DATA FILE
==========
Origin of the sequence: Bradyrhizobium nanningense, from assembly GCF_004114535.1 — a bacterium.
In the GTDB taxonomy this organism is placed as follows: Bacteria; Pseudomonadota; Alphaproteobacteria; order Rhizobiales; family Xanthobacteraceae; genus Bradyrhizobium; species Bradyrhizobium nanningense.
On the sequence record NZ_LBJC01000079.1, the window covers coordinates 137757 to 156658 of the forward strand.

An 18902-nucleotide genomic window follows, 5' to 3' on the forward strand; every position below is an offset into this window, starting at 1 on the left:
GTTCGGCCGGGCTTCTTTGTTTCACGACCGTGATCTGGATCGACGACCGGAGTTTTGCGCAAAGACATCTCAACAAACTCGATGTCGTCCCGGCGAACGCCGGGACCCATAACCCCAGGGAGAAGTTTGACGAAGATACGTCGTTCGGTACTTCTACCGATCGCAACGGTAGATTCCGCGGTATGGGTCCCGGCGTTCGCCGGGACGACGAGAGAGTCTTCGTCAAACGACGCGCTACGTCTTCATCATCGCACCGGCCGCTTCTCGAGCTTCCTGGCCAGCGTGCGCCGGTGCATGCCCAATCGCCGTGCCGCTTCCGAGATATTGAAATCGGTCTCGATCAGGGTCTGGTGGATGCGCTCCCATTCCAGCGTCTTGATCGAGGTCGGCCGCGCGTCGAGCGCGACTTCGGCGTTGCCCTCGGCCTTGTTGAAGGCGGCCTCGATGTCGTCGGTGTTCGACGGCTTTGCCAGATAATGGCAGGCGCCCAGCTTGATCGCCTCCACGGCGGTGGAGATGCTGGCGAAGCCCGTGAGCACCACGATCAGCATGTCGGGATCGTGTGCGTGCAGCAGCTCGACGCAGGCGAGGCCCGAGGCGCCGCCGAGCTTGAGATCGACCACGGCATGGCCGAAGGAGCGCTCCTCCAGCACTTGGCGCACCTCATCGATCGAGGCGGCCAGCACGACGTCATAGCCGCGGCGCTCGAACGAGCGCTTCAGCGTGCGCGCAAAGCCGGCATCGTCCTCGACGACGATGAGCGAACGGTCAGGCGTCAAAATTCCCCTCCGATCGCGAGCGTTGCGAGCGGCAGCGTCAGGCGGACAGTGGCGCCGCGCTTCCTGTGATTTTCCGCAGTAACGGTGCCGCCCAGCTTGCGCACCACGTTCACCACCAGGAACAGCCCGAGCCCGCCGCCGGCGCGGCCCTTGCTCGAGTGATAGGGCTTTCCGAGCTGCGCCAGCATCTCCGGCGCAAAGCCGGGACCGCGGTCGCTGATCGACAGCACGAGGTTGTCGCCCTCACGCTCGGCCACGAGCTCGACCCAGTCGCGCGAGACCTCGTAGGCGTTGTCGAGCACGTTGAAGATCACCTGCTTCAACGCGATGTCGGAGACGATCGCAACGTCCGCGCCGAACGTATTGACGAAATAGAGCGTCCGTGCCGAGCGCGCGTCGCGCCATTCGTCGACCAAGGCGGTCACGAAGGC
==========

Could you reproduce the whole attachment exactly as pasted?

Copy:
Origin of the sequence: Bradyrhizobium nanningense, from assembly GCF_004114535.1 — a bacterium.
In the GTDB taxonomy this organism is placed as follows: Bacteria; Pseudomonadota; Alphaproteobacteria; order Rhizobiales; family Xanthobacteraceae; genus Bradyrhizobium; species Bradyrhizobium nanningense.
On the sequence record NZ_LBJC01000079.1, the window covers coordinates 137757 to 156658 of the forward strand.

An 18902-nucleotide genomic window follows, 5' to 3' on the forward strand; every position below is an offset into this window, starting at 1 on the left:
GTTCGGCCGGGCTTCTTTGTTTCACGACCGTGATCTGGATCGACGACCGGAGTTTTGCGCAAAGACATCTCAACAAACTCGATGTCGTCCCGGCGAACGCCGGGACCCATAACCCCAGGGAGAAGTTTGACGAAGATACGTCGTTCGGTACTTCTACCGATCGCAACGGTAGATTCCGCGGTATGGGTCCCGGCGTTCGCCGGGACGACGAGAGAGTCTTCGTCAAACGACGCGCTACGTCTTCATCATCGCACCGGCCGCTTCTCGAGCTTCCTGGCCAGCGTGCGCCGGTGCATGCCCAATCGCCGTGCCGCTTCCGAGATATTGAAATCGGTCTCGATCAGGGTCTGGTGGATGCGCTCCCATTCCAGCGTCTTGATCGAGGTCGGCCGCGCGTCGAGCGCGACTTCGGCGTTGCCCTCGGCCTTGTTGAAGGCGGCCTCGATGTCGTCGGTGTTCGACGGCTTTGCCAGATAATGGCAGGCGCCCAGCTTGATCGCCTCCACGGCGGTGGAGATGCTGGCGAAGCCCGTGAGCACCACGATCAGCATGTCGGGATCGTGTGCGTGCAGCAGCTCGACGCAGGCGAGGCCCGAGGCGCCGCCGAGCTTGAGATCGACCACGGCATGGCCGAAGGAGCGCTCCTCCAGCACTTGGCGCACCTCATCGATCGAGGCGGCCAGCACGACGTCATAGCCGCGGCGCTCGAACGAGCGCTTCAGCGTGCGCGCAAAGCCGGCATCGTCCTCGACGACGATGAGCGAACGGTCAGGCGTCAAAATTCCCCTCCGATCGCGAGCGTTGCGAGCGGCAGCGTCAGGCGGACAGTGGCGCCGCGCTTCCTGTGATTTTCCGCAGTAACGGTGCCGCCCAGCTTGCGCACCACGTTCACCACCAGGAACAGCCCGAGCCCGCCGCCGGCGCGGCCCTTGCTCGAGTGATAGGGCTTTCCGAGCTGCGCCAGCATCTCCGGCGCAAAGCCGGGACCGCGGTCGCTGATCGACAGCACGAGGTTGTCGCCCTCACGCTCGGCCACGAGCTCGACCCAGTCGCGCGAGACCTCGTAGGCGTTGTCGAGCACGTTGAAGATCACCTGCTTCAACGCGATGTCGGAGACGATCGCAACGTCCGCGCCGAACGTATTGACGAAATAGAGCGTCCGTGCCGAGCGCGCGTCGCGCCATTCGTCGACCAAGGCGGTCACGAAGGC